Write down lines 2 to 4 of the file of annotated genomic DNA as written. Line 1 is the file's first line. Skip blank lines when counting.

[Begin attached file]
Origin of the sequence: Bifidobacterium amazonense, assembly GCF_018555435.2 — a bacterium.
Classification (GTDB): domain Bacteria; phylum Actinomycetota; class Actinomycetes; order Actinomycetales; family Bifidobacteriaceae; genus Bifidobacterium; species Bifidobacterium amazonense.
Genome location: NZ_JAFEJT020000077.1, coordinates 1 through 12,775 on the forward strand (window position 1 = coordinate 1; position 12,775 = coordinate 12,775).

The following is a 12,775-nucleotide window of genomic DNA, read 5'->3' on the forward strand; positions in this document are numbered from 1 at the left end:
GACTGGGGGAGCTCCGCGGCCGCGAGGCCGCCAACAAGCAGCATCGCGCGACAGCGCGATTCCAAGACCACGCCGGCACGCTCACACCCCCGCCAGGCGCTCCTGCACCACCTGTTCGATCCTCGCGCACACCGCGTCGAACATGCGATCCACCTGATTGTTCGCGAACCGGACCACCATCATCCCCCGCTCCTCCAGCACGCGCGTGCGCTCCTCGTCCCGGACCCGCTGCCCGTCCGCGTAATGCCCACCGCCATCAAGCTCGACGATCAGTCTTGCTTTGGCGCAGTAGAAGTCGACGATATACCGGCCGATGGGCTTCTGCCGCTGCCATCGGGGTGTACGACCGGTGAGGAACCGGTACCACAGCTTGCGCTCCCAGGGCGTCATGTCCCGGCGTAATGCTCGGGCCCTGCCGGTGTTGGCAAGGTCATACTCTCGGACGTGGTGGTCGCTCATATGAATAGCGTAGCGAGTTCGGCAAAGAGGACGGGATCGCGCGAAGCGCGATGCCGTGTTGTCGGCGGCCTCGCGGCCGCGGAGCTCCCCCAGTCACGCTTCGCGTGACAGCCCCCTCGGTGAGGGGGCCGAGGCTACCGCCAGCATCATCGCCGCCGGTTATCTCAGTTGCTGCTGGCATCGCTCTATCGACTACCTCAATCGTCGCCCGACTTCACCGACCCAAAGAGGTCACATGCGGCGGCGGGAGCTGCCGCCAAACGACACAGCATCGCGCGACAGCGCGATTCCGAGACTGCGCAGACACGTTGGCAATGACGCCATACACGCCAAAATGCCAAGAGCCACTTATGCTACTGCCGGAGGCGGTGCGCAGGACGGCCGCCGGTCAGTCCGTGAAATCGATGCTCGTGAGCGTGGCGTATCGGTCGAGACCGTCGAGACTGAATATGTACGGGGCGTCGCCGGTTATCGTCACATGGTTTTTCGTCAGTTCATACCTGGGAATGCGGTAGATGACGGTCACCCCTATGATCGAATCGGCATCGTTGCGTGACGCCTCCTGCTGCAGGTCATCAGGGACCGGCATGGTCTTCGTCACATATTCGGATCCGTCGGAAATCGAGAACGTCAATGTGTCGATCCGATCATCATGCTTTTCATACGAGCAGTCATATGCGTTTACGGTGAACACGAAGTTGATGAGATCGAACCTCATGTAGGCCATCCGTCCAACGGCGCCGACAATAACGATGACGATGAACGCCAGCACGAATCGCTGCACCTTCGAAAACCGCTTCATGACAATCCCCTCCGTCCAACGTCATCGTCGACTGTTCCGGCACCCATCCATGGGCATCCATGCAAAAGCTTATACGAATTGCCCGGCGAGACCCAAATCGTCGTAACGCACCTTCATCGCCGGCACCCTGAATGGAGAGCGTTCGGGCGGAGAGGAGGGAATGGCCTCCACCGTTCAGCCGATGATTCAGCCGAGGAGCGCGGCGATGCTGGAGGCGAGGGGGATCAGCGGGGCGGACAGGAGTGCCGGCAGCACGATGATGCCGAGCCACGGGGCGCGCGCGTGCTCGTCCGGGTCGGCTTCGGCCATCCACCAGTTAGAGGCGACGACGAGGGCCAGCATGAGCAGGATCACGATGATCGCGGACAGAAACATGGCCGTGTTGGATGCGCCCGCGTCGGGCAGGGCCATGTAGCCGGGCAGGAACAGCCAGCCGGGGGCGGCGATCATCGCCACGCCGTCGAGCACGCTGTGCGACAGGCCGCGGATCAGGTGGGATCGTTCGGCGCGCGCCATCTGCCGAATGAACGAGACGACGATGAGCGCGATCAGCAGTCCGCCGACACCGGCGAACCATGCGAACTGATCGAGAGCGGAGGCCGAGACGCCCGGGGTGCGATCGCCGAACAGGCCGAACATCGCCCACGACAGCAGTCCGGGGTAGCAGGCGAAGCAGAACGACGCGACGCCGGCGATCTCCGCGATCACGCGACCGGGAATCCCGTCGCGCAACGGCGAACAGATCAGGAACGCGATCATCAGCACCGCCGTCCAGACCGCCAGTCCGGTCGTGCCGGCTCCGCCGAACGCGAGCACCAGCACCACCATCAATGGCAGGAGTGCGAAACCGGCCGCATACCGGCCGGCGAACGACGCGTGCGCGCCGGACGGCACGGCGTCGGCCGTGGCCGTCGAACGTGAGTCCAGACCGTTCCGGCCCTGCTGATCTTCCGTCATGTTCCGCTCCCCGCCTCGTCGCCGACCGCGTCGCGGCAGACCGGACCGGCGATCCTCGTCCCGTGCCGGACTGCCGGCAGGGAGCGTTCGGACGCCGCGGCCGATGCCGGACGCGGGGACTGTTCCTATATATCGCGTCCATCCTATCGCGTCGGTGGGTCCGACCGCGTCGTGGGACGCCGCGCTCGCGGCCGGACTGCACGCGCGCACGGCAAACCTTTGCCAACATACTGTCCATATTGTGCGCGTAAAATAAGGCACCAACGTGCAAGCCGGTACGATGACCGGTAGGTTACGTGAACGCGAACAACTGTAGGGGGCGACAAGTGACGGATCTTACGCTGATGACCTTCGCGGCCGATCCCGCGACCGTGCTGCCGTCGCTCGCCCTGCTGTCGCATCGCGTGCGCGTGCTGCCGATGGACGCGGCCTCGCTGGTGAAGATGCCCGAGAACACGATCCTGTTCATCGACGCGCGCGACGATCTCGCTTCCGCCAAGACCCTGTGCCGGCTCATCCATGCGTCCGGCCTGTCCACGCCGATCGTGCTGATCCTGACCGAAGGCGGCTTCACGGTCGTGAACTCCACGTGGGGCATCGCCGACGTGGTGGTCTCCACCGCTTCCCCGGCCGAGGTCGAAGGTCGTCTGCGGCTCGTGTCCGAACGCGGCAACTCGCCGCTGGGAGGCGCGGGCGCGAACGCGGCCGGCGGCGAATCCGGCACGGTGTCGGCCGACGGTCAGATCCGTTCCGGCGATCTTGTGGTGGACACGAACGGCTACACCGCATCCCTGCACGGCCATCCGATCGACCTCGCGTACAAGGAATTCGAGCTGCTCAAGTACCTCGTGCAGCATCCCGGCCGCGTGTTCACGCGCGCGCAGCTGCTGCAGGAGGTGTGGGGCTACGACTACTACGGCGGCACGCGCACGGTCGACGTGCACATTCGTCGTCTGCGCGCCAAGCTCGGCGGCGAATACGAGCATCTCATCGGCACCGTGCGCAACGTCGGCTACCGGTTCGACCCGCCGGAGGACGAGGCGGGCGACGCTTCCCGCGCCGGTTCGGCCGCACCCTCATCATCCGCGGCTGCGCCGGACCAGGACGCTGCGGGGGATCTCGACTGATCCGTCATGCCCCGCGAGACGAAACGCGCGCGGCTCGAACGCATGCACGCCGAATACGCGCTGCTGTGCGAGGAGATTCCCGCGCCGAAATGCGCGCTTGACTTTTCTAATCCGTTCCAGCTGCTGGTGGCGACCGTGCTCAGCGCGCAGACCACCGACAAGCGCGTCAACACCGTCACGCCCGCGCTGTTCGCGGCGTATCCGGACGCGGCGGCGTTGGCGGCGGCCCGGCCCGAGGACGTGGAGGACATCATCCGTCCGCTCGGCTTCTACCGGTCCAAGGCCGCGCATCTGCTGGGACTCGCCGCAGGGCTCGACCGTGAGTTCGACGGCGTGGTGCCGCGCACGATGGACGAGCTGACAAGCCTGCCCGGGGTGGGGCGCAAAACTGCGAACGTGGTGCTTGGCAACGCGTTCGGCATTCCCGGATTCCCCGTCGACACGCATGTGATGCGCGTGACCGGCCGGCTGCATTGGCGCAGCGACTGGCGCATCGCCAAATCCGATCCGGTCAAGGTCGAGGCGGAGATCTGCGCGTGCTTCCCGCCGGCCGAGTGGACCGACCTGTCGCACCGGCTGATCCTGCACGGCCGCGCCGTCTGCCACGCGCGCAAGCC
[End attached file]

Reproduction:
Classification (GTDB): domain Bacteria; phylum Actinomycetota; class Actinomycetes; order Actinomycetales; family Bifidobacteriaceae; genus Bifidobacterium; species Bifidobacterium amazonense.
Genome location: NZ_JAFEJT020000077.1, coordinates 1 through 12,775 on the forward strand (window position 1 = coordinate 1; position 12,775 = coordinate 12,775).

The following is a 12,775-nucleotide window of genomic DNA, read 5'->3' on the forward strand; positions in this document are numbered from 1 at the left end: